Filling a Supreme Court seat in an election year happens more often than you think

How unusual is it really to fill a Supreme Court vacancy during a presidential election year?

That question is at the heart of the political fight to replace former Supreme Court Justice Antonin Scalia, who died Saturday at 79.

“It has been 80 years since a Supreme Court vacancy was nominated and confirmed in an election year,” Sen. Ted Cruz of Texas told Chuck Todd on Sunday’s Meet the Press.

But as it turns out, several Democratic and Republican presidents have filled a vacancy on the nation’s highest court in the middle of a heated campaign season.

Since 1900, presidents have nominated seven people for seats on the Supreme Court during an election year, according to SCOTUSblog. Six of the seven were confirmed by the Senate.

The Senate confirmed Mahlon Pitney to replace John Marshall Harlan during President William Taft’s last year in office in 1912. Woodrow Wilson placed two men on the Supreme Court, Louis Brandeis and John Clarke, while running for re-election in 1916.

Herbert Hoover added Benjamin Cardozo to the court in 1932, the year he lost re-election to Franklin Delano Roosevelt. Frank Murphy joined the court eight years later, as FDR faced off against Wendell Willkie in the 1940 presidential race.

Most recently, Justice Anthony Kennedy was confirmed by a Democratic-controlled Senate in 1988, during Ronald Reagan’s final year in office.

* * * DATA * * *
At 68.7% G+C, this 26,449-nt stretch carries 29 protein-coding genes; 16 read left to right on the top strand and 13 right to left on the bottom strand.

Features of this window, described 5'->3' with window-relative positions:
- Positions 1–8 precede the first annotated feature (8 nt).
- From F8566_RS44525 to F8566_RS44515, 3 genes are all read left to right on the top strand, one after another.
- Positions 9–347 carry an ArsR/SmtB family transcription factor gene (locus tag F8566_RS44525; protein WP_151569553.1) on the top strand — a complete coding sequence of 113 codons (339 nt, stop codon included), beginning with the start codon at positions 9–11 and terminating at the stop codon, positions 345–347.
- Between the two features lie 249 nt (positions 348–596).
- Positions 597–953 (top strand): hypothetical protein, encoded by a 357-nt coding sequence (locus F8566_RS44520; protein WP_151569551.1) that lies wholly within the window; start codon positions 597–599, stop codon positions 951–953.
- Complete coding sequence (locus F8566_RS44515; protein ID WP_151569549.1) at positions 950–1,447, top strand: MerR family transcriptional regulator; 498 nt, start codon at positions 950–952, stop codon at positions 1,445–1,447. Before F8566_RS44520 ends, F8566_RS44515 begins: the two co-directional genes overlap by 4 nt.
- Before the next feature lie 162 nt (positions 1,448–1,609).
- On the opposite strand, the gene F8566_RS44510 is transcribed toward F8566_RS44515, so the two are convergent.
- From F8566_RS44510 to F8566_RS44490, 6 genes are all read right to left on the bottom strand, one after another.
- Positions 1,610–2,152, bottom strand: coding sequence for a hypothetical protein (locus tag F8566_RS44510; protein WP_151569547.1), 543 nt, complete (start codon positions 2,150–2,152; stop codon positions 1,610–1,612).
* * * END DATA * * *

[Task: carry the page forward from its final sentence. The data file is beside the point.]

The only exception came in 1968, when the Senate blocked the nomination of Abe Fortas, Lyndon Johnson’s pick to replace Chief Justice Earl Warren. (Dwight Eisenhower appointed William Brennan to the court during a Senate recess in 1956; Brennan was confirmed by the Senate the following year, after Eisenhower won re-election).

In the days since Scalia’s death, Democratic leaders have pointed to the past as they’ve urged the Republican-controlled Senate to fill Scalia’s seat this year.

“It would be unprecedented in recent history for the Supreme Court to go a year with a vacant seat,” Senate Minority Leader Harry Reid said in a statement.

Democratic presidential candidate Hillary Clinton argued that the Senate has a “constitutional responsibility here that it cannot abdicate for partisan political reasons.”

Clinton’s opponents have said they won’t back down, setting up a battle that could help define the election and reshape the congressional calendar during President Obama’s final 11 months in office.

“We’re going to have an election in November where this vacancy is going to be an item of debate and voters are going to get their weigh in,” Senator Marco Rubio of Florida said on Meet the Press yesterday. Rubio added, “I don’t trust Barack Obama on the appointment of Supreme Court justices.”